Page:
The key to winning a personal injury claim involving a tire defect is that you not only need to prove that the tire was defective, but also that the manufacturer KNEW the tire was defective and did nothing to fix it. Proving what someone did or didn’t know is tricky business, which is why your lawyer will conduct a full investigation with the help of field experts to prove your case.
When should you hire a lawyer?
Not everyone who’s hurt in an accident needs a personal injury lawyer, but truck wrecks and tire blowouts tend to be an exception. This is because they typically happen at high speeds (which mean there are big damages and injuries involved), but they aren’t always easy to prove.
By discussing your personal situation with a board-certified truck crash attorney, you’ll be able to determine who was at fault for the blowout and which insurance policies are liable for your damages.
Regularly inspect your tires and replace them before the tread wears to 2/32nd of an inch deep. An easy way to check this is to insert a penny upside down into the tread (Lincoln’s head first). If the tread reaches past Honest Abe’s hairline at his forehead, you’re good. If not, order new tires. Tires worn to or past 2/32nd of an inch of tread will be much more prone to punctures and won’t provide the same grip as a tire in good condition.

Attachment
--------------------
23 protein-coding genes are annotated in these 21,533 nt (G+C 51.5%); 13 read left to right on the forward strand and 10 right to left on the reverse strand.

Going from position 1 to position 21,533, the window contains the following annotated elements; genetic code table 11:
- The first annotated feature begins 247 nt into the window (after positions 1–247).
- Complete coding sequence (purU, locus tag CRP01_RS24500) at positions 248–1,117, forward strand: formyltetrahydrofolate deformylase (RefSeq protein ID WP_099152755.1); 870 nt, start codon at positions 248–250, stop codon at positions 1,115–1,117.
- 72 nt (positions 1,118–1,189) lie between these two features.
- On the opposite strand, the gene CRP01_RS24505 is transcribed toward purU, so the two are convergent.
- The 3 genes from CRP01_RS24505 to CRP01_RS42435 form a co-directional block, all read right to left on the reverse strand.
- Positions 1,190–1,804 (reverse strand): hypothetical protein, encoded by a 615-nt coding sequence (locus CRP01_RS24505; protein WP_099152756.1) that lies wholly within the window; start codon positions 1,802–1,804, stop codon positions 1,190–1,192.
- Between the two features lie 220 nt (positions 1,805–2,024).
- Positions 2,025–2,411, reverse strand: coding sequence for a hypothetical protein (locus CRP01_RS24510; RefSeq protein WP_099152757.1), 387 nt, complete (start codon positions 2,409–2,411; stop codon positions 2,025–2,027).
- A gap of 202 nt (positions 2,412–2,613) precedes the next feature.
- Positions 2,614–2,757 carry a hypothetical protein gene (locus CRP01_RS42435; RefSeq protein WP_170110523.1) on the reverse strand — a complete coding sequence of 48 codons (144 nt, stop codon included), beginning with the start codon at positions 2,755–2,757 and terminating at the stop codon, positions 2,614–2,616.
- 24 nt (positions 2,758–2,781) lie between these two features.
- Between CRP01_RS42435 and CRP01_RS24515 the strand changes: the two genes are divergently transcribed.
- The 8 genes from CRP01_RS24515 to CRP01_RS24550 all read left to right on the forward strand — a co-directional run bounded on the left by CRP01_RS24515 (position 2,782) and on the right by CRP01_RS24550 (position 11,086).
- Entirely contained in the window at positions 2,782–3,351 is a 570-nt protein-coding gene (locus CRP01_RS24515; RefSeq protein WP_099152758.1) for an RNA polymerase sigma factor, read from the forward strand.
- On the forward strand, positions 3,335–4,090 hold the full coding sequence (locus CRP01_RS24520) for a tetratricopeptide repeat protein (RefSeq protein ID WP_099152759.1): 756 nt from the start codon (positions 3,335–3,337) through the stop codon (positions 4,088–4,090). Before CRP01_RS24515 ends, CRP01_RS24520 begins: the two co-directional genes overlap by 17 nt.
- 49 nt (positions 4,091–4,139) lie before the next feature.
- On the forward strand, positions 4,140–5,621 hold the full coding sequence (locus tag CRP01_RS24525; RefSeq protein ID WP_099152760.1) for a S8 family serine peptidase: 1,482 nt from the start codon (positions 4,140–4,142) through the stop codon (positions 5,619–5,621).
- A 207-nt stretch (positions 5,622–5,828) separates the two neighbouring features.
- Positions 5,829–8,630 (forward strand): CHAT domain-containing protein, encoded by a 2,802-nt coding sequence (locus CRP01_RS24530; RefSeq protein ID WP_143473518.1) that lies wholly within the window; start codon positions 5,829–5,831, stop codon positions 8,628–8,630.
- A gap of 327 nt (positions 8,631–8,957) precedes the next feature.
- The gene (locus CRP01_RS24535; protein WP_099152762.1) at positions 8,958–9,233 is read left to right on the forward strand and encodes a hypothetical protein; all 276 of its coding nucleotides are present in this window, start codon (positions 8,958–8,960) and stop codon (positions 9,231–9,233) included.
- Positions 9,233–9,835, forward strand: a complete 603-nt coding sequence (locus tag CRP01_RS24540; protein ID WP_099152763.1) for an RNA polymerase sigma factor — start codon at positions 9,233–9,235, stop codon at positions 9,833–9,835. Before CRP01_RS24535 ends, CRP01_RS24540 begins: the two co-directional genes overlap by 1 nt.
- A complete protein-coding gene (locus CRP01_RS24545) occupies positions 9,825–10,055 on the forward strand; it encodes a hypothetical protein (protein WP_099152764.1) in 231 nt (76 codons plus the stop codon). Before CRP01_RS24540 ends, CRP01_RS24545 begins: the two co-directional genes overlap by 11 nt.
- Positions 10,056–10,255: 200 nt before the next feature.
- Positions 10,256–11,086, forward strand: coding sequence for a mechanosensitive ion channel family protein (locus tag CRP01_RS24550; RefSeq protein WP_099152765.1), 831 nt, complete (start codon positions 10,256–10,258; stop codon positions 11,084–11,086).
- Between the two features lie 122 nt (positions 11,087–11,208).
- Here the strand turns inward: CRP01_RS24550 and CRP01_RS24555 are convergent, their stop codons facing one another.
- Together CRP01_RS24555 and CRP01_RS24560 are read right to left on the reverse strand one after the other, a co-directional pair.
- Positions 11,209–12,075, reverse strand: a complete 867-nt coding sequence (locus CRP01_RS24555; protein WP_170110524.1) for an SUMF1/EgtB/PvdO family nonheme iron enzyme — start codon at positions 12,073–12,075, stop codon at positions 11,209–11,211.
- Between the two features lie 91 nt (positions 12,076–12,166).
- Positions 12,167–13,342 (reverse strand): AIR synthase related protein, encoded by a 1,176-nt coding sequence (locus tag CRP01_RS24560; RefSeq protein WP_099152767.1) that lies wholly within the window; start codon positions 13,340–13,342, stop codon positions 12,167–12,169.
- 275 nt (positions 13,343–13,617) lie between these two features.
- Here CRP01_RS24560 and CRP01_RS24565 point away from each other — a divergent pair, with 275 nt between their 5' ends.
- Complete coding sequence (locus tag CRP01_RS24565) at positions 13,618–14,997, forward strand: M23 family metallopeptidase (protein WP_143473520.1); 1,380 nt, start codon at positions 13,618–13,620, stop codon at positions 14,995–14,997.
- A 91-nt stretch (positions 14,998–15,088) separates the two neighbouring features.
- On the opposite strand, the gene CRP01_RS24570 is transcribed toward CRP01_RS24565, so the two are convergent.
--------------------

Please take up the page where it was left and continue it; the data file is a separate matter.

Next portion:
Tires also have a maximum life span of six years. To determine how old your tires are, look for the tire identification number on the sidewall: it begins with DOT, is 11 digits long, and ends in four numbers. The first two digits of those last four numbers represent the week (of 52 in a year) the tire was manufactured. The last two are the year.
If your tire shows any signs of cracking or tearing, or if anything white or metallic has worn through the rubber, replace it immediately.
You also need to make sure you’re using an appropriate tire for the conditions you’re facing. If you’re traveling off pavement, a quality all-terrain tire will help you avoid punctures both in the tread and, more importantly, the sidewall.
Make sure any vehicle you’re driving has all of the necessary tire-change tools present and accounted for. You’ll need a lug wrench and a jack at a minimum. Don’t be that person who forgets to put them back into a car. I even check for these things in rental cars before driving off—they’re that essential.